Hands-on with Olympus' 9-18mm Micro Four Thirds lens
The least expensive wide angle lens available thus far for the Micro Four Thirds mount, Olympus' latest lens delivers.
Lori GruninSenior Editor / Advice
I've been reviewing hardware and software, devising testing methodology and handed out buying advice for what seems like forever; I'm currently absorbed by computers and gaming hardware, but previously spent many years concentrating on cameras. I've also volunteered with a cat rescue for over 15 years doing adoptions, designing marketing materials, managing volunteers and, of course, photographing cats.
ExpertisePhotography, PCs and laptops, gaming and gaming accessories
It won't be shipping for a couple of weeks, but I got a chance to shoot a bit with a production model of Olympus' new 9-18mm f4-5.6 Micro Four Thirds (MFT) mount lens. Though MFT cameras from Panasonic and Olympus have been around for a few generations, they're new enough that the companies are still actively building out their stable of lenses. The eagerly awaited $699 9-18mm, a smaller version of Olympus' full-size Four Thirds-mount lens, delivers the least expensive wide angle available to date; Panasonic's 7-14mm model runs around $1,000.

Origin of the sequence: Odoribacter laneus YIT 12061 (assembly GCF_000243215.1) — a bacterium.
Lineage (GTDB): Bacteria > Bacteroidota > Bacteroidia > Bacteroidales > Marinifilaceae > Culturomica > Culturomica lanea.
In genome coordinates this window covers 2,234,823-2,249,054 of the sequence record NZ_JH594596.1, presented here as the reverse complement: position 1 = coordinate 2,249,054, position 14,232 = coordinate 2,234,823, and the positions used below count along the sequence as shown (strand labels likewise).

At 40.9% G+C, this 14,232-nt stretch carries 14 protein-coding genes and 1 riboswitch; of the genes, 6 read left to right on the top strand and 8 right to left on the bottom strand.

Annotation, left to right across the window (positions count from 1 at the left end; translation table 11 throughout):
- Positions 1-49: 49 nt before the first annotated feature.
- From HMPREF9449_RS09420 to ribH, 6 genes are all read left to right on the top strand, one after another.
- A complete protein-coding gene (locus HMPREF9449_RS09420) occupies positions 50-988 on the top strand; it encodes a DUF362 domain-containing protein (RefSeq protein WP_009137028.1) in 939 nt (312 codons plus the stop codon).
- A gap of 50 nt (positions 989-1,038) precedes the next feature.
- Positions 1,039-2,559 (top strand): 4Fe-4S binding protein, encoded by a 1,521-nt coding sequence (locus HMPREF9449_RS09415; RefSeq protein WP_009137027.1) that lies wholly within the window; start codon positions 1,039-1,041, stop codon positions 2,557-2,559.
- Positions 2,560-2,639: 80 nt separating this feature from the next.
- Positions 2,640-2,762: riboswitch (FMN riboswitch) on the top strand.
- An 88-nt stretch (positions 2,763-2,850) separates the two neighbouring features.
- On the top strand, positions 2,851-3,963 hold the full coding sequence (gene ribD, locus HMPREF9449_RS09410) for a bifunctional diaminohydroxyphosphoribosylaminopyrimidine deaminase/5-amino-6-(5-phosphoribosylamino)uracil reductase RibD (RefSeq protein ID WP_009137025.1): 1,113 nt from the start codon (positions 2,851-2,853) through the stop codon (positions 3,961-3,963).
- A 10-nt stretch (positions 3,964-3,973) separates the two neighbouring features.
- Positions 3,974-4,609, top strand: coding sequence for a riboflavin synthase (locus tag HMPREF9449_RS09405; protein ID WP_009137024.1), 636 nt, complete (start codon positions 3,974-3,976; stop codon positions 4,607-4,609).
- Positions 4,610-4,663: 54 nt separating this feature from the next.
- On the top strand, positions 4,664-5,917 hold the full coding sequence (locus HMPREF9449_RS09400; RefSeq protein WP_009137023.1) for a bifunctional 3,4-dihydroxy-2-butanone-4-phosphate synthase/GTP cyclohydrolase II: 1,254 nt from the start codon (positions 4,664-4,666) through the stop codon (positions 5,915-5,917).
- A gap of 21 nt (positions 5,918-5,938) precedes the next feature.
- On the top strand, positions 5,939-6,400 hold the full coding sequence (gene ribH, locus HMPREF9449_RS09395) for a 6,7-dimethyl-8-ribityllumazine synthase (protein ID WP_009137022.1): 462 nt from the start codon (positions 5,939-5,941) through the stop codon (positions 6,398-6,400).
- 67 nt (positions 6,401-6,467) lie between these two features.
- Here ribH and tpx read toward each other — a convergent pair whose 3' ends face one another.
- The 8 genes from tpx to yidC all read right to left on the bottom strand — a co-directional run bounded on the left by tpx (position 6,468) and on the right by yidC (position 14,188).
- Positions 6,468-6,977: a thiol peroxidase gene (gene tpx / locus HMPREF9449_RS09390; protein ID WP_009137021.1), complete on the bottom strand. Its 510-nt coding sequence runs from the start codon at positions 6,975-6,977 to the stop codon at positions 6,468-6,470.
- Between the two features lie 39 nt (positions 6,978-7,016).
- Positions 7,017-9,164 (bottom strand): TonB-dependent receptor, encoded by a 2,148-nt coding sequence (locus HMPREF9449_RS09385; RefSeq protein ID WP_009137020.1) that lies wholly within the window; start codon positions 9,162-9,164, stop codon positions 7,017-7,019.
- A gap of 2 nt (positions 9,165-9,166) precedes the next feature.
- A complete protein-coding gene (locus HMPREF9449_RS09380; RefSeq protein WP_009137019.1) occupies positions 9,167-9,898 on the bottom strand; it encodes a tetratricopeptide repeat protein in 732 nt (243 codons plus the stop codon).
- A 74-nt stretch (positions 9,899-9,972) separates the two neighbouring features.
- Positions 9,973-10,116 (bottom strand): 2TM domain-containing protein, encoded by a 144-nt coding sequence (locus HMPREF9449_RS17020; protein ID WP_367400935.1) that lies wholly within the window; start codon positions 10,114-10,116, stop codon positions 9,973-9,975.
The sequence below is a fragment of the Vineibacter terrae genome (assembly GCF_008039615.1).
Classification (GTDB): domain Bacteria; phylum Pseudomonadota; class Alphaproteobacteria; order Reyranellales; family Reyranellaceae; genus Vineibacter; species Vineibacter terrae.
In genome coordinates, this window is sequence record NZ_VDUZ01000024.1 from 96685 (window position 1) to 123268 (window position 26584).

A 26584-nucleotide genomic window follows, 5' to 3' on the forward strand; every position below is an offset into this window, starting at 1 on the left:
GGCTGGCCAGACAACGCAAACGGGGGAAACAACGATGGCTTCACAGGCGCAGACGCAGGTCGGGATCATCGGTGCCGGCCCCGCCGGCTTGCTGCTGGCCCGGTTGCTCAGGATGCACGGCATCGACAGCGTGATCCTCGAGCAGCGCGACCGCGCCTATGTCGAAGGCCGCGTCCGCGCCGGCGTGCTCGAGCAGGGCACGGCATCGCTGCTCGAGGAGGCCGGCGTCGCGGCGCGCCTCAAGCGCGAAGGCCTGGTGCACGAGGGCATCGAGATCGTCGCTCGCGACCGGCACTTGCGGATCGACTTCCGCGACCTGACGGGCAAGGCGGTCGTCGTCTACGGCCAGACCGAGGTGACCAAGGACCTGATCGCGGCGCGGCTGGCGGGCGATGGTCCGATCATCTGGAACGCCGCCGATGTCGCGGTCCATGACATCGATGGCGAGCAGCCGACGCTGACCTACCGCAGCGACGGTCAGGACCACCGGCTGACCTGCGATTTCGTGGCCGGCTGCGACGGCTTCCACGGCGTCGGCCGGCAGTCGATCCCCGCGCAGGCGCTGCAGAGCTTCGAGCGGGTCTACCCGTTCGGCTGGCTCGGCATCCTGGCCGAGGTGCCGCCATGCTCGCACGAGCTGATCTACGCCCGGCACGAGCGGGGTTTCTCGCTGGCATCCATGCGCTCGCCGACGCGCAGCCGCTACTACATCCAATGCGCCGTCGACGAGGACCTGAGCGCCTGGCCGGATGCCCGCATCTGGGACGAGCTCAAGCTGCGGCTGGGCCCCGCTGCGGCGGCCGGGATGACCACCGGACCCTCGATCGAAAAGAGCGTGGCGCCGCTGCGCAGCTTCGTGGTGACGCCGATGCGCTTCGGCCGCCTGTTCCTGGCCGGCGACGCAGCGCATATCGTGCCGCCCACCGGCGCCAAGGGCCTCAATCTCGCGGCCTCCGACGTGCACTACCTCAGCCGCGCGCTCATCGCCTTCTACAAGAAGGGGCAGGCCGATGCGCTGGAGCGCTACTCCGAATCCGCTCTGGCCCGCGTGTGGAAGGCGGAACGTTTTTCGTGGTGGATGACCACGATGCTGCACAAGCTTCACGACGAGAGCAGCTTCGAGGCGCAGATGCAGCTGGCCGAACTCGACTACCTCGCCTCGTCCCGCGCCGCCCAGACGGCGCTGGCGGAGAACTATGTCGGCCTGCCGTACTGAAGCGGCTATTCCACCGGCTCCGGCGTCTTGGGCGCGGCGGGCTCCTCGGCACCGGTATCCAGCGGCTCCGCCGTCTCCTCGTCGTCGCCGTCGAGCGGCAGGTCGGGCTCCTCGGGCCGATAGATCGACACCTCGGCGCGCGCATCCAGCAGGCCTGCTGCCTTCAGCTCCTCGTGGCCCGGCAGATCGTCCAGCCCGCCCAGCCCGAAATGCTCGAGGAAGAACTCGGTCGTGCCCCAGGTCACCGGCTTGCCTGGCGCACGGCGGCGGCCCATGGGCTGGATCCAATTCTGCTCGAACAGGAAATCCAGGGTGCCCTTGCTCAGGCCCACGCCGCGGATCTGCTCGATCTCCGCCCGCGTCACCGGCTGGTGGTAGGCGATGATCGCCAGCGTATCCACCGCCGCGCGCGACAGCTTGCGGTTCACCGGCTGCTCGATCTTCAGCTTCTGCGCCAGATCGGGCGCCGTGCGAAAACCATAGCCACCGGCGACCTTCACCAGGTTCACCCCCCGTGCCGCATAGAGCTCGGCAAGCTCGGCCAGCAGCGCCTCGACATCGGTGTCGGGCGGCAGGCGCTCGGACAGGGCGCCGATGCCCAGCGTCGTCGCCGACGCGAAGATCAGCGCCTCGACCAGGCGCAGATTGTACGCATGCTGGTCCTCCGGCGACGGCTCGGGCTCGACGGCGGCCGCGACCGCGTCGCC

It also incorporates internal focus, a technique that moves the lens elements within the barrel rather than moving the front element, which makes it quieter than Olympus' other lenses and more suited to macro and movie shooting.
The 9-18mm (18-36mm equivalent) has the same feel as the rest of Olympus' MFT lenses; it feels a bit plasticky, with a plastic mount, though it doesn't necessarily feel cheap. It's compact and light, and uses the same locking mechanism as the company's 14-42mm kit lens, which retracts the lens into a relatively small footprint. It's a clever design, albeit one that can get annoying if you lock it frequently. Both the zoom and manual focus rings have a smooth feel with good tension, although I'd prefer the manual focus to be a smidgen tighter.
Overall, it's quite a nice lens, with the solid optical qualities I've come to expect from Olympus. It's sharp, with very good edge-to-edge performance and very little barrel distortion given the wide angle. There's no significant aberration and as you'd expect, the circular aperture produces a smooth, natural-looking rendering of out-of-focus elements.
The lens also feels a bit faster than the other Olympus lenses I've used; though there are autofocus issues with the Pen bodies, this lens moves a bit more decisively when focusing.
The biggest disappointment, though, is the lens' f4 maximum aperture, especially given how wide angle it is. Though it's a little cheaper than Nikon and Canon's effective equivalents for users of their dSLRs bodies (10-24mm and 10-22mm, respectively, which run about $850), those also deliver maximum apertures of f3.5-4.5. And I have to say, for $700, Olympus should throw in a lens hood instead of charging another $30 for the option. But if you're kitting out an MFT camera and don't need the wide aperture you can as yet only get with prime lenses, the Olympus 9-18mm will be a useful supplementary lens to have around.